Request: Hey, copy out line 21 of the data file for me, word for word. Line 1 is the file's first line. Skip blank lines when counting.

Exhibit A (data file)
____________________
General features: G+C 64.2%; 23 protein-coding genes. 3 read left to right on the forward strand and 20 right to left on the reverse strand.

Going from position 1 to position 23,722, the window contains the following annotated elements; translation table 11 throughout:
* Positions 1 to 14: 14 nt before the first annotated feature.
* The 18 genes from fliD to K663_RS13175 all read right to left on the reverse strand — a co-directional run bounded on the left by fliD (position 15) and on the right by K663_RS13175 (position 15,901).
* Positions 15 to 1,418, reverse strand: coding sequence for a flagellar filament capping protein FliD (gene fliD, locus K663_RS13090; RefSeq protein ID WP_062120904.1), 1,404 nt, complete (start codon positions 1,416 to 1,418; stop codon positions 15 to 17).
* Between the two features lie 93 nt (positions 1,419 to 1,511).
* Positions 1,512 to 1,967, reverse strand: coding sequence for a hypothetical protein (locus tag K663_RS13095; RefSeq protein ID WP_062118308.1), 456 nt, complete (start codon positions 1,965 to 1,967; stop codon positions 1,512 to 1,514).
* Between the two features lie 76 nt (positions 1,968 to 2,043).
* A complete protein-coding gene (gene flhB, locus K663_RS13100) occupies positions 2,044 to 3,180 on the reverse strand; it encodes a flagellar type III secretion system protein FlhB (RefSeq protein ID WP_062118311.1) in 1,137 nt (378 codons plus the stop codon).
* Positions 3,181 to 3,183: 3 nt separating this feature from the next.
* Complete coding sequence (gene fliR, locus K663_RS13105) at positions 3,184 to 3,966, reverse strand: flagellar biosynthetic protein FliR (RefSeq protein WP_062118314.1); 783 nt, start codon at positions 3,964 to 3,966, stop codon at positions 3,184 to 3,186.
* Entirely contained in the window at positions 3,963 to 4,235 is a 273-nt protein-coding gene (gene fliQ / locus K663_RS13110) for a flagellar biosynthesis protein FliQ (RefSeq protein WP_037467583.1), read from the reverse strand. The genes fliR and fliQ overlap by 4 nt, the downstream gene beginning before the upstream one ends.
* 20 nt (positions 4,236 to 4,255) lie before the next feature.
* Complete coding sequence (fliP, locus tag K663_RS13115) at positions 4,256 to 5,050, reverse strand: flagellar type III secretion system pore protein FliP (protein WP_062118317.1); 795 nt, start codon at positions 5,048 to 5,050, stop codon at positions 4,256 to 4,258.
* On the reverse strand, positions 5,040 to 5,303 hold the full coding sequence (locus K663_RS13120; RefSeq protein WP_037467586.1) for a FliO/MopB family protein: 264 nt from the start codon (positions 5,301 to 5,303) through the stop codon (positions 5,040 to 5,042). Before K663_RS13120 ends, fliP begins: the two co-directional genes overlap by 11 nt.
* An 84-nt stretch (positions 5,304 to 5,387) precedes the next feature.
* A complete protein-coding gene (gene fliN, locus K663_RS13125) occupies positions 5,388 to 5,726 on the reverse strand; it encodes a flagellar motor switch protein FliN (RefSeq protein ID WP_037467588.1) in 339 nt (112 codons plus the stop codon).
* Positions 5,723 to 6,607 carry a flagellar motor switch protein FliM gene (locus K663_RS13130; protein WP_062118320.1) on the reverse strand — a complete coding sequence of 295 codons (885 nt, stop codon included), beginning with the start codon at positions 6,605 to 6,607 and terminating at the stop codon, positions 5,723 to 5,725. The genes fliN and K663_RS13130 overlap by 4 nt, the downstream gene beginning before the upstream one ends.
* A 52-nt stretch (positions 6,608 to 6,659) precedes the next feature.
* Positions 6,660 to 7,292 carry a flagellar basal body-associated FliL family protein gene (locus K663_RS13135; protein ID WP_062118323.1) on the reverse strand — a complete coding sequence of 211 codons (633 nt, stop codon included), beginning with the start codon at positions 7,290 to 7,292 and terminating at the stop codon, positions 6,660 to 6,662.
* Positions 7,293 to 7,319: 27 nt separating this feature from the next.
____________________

* Positions 7,293 to 7,319: 27 nt separating this feature from the next.